The people jogged one lap around the 400-meter track. Some took part in a relay, with each runner carrying a baton 50 meters.
Yoshihide Kiryu, the first Japanese sprinter to break the 10-second barrier in the men's 100-meter dash, ran the anchor leg for one of the teams.
"The Olympics are going to be here in about half a year," Kiryu said. "So I'm really glad I was able to come and feel what it's like to run on this track."
The new National Stadium will host the opening and closing ceremonies of next year's games, along with a range of competitions, including track events and soccer matches.
The facility's design incorporates elements of traditional Japanese aesthetics and modern engineering. The location, within one of Tokyo's largest gardens, is a significant part of the overall motif. The venue has been dubbed "The Stadium in the Forest" and has approximately 60,000 spectator seats, colored in green, brown, and three other earthy tones.
The stadium's roof was constructed with steel and lumber from all 47 of the country's prefectures. One section is made of glass, which allows for more sunlight to hit the natural grass field.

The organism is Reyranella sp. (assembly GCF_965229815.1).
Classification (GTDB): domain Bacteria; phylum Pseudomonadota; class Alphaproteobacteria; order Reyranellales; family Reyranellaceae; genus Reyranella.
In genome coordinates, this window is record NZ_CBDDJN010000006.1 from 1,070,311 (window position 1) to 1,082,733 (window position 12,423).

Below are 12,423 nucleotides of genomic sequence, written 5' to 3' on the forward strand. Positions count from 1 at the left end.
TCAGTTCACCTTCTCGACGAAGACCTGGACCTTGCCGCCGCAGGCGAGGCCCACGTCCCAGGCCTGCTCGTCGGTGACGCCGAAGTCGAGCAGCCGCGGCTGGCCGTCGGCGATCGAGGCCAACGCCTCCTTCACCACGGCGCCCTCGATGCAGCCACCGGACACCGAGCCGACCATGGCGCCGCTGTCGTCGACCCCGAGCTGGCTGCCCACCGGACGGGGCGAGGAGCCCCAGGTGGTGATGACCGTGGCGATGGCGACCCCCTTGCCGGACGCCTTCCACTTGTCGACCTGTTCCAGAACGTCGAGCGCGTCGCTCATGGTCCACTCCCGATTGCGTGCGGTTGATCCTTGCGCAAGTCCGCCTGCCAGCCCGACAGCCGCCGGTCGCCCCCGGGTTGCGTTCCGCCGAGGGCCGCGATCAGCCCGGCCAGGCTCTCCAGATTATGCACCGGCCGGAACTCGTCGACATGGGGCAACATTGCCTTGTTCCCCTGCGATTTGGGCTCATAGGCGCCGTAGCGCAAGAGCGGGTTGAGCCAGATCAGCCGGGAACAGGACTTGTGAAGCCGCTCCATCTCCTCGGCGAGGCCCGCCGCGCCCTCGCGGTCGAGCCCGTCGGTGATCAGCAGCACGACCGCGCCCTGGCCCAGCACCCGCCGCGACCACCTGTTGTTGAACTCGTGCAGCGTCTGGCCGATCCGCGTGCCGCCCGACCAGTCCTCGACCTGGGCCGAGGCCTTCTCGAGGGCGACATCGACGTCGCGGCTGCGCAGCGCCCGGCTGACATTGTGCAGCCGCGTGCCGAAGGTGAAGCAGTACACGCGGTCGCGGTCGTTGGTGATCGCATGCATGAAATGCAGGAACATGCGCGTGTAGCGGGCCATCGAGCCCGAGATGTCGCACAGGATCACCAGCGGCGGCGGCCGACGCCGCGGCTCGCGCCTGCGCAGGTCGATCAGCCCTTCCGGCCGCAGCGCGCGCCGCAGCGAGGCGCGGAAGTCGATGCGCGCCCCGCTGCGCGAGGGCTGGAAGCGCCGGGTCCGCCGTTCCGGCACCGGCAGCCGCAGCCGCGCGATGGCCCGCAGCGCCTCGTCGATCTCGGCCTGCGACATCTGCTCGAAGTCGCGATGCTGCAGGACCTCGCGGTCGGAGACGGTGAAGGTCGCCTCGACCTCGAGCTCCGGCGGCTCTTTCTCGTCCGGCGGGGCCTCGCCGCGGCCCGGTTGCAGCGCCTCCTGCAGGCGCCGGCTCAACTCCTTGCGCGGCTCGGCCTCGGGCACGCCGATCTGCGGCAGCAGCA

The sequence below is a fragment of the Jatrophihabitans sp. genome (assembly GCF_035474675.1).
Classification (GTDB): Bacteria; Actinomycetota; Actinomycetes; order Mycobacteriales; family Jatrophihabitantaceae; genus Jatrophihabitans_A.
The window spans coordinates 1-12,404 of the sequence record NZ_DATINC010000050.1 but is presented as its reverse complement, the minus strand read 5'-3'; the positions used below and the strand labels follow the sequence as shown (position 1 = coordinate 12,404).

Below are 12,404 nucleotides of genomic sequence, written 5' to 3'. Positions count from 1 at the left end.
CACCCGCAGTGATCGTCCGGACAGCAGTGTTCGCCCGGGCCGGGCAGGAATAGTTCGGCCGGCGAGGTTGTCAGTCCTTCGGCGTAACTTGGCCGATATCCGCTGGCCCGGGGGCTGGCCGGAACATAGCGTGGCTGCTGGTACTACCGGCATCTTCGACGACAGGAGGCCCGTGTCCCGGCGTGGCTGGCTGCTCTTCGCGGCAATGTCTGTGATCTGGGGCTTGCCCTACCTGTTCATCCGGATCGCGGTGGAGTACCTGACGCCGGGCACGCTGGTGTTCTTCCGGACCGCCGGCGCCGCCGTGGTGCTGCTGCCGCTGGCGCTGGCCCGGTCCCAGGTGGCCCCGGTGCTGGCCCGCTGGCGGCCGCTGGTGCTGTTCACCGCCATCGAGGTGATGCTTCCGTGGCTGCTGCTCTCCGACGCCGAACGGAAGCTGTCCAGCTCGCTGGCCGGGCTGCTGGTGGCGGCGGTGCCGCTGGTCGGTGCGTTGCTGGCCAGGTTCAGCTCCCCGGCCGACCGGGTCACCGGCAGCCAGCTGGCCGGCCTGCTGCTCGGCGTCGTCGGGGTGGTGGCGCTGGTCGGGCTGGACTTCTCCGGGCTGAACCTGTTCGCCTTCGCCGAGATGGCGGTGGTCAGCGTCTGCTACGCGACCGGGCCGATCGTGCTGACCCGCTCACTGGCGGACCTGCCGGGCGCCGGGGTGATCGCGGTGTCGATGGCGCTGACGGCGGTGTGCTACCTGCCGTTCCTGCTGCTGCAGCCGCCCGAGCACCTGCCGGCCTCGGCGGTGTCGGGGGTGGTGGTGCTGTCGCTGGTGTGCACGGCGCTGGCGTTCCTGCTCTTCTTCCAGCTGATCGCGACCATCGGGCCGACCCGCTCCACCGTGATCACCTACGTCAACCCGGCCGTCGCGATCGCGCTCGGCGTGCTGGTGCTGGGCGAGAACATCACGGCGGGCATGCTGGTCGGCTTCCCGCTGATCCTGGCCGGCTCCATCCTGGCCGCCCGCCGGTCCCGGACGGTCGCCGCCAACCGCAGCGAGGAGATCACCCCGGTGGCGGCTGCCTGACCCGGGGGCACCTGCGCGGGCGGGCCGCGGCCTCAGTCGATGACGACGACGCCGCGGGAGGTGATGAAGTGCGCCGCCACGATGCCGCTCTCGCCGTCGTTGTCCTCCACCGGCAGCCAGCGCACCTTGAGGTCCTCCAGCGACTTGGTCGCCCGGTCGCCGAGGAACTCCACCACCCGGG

The roof also features wooden eaves that are built on an angle to allow for better airflow. The design is said to help cool the stadium.
The stadium's construction was not without controversy. An early stage design was scrapped after the projected price tag ballooned to 2 billion dollars. The final plan came out at around 1.4 billion dollars, which was within the government limits for a budget.
In just over half a year, the new National Stadium will become the center of the sporting world. For Olympic fans and members of the Japanese public, Saturday's opening is just the beginning of a year of excitement.